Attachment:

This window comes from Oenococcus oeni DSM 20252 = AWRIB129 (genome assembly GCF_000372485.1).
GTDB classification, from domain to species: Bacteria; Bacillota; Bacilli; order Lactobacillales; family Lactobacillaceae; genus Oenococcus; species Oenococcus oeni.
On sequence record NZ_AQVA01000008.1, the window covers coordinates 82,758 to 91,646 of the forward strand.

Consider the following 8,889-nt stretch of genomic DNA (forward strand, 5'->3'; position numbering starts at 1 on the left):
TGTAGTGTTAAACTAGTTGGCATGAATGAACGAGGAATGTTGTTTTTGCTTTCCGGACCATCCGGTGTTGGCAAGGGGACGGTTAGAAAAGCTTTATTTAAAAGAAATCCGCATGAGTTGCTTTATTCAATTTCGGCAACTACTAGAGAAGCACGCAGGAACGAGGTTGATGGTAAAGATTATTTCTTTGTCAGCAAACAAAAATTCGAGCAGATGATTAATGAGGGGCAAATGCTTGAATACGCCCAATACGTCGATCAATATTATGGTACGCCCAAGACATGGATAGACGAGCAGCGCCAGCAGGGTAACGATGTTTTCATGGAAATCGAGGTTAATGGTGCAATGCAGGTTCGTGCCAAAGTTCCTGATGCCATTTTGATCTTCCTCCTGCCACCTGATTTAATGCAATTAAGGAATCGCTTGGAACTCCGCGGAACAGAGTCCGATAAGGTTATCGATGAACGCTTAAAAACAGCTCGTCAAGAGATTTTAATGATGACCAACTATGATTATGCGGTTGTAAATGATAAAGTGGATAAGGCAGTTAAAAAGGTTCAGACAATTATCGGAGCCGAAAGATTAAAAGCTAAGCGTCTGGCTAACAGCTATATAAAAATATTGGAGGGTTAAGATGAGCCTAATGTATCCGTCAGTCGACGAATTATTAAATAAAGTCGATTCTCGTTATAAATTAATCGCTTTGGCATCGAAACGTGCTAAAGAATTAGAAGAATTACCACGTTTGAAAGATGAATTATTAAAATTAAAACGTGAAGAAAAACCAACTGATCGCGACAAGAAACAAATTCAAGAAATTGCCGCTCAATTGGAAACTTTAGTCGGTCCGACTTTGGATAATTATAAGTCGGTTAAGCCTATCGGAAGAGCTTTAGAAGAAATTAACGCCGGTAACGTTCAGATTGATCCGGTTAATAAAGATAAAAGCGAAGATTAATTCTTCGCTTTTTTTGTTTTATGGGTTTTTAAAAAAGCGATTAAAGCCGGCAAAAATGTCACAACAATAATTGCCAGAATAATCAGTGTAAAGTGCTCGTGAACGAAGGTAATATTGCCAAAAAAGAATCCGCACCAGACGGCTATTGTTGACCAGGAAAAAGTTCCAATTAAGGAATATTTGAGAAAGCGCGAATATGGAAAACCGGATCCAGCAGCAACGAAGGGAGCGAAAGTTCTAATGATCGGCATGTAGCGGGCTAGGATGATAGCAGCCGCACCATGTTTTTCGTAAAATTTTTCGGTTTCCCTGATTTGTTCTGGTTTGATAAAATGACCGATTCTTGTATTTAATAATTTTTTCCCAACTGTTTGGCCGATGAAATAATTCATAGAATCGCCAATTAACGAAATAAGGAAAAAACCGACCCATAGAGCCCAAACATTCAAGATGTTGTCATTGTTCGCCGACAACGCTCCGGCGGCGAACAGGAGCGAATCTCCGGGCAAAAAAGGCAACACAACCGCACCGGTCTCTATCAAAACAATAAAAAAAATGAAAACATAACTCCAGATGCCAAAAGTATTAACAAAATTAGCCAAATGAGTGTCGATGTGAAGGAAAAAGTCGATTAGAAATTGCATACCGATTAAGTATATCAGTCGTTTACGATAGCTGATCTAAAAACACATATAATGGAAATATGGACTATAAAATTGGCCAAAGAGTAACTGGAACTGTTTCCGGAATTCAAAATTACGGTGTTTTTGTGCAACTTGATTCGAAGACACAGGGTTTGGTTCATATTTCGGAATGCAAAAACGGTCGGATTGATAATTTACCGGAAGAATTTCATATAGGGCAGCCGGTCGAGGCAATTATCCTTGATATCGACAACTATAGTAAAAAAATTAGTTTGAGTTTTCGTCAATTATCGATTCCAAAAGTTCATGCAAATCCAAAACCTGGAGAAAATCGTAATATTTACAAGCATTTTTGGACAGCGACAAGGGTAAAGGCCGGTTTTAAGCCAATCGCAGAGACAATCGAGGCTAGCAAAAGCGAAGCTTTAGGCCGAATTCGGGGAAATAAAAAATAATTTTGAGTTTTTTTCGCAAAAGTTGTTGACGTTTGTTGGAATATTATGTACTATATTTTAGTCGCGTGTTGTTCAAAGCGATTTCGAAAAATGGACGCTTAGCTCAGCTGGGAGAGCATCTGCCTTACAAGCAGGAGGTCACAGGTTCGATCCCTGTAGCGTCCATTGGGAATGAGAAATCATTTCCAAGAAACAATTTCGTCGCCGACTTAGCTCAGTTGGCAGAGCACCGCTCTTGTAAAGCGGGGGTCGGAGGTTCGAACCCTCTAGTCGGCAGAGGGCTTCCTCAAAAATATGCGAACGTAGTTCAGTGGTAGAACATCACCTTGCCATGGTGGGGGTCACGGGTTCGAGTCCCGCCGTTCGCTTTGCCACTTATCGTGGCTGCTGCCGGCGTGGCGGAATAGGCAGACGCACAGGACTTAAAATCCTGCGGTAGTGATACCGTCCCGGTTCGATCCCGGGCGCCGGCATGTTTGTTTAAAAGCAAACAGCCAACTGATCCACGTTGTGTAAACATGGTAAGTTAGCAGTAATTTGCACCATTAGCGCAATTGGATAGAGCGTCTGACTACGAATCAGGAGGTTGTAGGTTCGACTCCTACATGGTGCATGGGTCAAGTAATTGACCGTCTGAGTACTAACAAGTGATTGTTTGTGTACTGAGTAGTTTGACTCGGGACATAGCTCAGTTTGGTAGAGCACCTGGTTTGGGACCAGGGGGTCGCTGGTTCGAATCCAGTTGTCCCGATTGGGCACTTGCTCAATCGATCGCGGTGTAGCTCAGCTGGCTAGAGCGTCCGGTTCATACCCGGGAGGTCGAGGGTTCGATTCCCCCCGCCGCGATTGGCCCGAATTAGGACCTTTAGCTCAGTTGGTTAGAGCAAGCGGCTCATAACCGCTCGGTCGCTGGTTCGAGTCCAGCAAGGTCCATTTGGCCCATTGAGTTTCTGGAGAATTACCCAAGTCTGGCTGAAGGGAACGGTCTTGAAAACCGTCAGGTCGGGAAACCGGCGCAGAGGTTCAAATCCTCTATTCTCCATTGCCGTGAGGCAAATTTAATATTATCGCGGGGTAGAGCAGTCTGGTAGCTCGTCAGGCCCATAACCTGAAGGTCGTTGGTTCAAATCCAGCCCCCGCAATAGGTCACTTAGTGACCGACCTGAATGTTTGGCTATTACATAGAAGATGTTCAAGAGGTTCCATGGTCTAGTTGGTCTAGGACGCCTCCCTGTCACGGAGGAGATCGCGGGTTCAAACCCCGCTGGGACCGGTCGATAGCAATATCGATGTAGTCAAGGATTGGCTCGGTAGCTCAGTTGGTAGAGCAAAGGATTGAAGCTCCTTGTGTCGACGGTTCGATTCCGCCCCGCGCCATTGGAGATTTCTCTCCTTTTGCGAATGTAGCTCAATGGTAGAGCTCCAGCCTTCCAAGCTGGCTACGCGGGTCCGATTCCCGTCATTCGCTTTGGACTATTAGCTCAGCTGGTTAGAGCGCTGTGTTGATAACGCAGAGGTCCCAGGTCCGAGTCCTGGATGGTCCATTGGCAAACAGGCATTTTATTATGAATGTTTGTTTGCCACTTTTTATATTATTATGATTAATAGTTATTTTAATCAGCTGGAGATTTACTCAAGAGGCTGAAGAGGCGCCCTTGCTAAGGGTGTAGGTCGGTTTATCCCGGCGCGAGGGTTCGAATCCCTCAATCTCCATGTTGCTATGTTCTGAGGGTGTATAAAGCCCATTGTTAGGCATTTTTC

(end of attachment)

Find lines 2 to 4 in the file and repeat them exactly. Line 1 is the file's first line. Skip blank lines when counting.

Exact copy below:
GTDB classification, from domain to species: Bacteria; Bacillota; Bacilli; order Lactobacillales; family Lactobacillaceae; genus Oenococcus; species Oenococcus oeni.
On sequence record NZ_AQVA01000008.1, the window covers coordinates 82,758 to 91,646 of the forward strand.

Consider the following 8,889-nt stretch of genomic DNA (forward strand, 5'->3'; position numbering starts at 1 on the left):